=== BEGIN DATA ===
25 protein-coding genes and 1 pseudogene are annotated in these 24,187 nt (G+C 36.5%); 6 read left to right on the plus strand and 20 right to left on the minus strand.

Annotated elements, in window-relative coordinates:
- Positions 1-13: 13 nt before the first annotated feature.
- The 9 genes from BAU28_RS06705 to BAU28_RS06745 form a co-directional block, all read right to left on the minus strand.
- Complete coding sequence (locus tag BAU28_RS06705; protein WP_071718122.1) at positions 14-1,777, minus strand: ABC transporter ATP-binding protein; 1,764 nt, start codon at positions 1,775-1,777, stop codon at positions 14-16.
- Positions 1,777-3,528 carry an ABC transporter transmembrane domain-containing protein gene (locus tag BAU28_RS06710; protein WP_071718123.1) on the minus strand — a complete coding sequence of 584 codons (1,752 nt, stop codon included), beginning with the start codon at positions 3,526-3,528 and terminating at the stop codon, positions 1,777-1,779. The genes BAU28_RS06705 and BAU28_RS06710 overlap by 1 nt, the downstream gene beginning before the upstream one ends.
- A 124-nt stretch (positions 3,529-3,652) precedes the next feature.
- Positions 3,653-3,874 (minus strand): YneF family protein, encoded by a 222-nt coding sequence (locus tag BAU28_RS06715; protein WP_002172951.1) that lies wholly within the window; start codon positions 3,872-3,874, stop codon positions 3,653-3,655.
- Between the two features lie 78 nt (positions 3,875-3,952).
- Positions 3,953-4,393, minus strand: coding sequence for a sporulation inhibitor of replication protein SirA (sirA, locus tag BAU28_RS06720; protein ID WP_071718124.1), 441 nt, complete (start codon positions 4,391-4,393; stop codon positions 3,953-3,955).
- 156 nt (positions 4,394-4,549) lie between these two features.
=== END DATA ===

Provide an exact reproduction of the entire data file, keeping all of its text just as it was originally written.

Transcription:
25 protein-coding genes and 1 pseudogene are annotated in these 24,187 nt (G+C 36.5%); 6 read left to right on the plus strand and 20 right to left on the minus strand.

Annotated elements, in window-relative coordinates:
- Positions 1-13: 13 nt before the first annotated feature.
- The 9 genes from BAU28_RS06705 to BAU28_RS06745 form a co-directional block, all read right to left on the minus strand.
- Complete coding sequence (locus tag BAU28_RS06705; protein WP_071718122.1) at positions 14-1,777, minus strand: ABC transporter ATP-binding protein; 1,764 nt, start codon at positions 1,775-1,777, stop codon at positions 14-16.
- Positions 1,777-3,528 carry an ABC transporter transmembrane domain-containing protein gene (locus tag BAU28_RS06710; protein WP_071718123.1) on the minus strand — a complete coding sequence of 584 codons (1,752 nt, stop codon included), beginning with the start codon at positions 3,526-3,528 and terminating at the stop codon, positions 1,777-1,779. The genes BAU28_RS06705 and BAU28_RS06710 overlap by 1 nt, the downstream gene beginning before the upstream one ends.
- A 124-nt stretch (positions 3,529-3,652) precedes the next feature.
- Positions 3,653-3,874 (minus strand): YneF family protein, encoded by a 222-nt coding sequence (locus tag BAU28_RS06715; protein WP_002172951.1) that lies wholly within the window; start codon positions 3,872-3,874, stop codon positions 3,653-3,655.
- Between the two features lie 78 nt (positions 3,875-3,952).
- Positions 3,953-4,393, minus strand: coding sequence for a sporulation inhibitor of replication protein SirA (sirA, locus tag BAU28_RS06720; protein ID WP_071718124.1), 441 nt, complete (start codon positions 4,391-4,393; stop codon positions 3,953-3,955).
- 156 nt (positions 4,394-4,549) lie between these two features.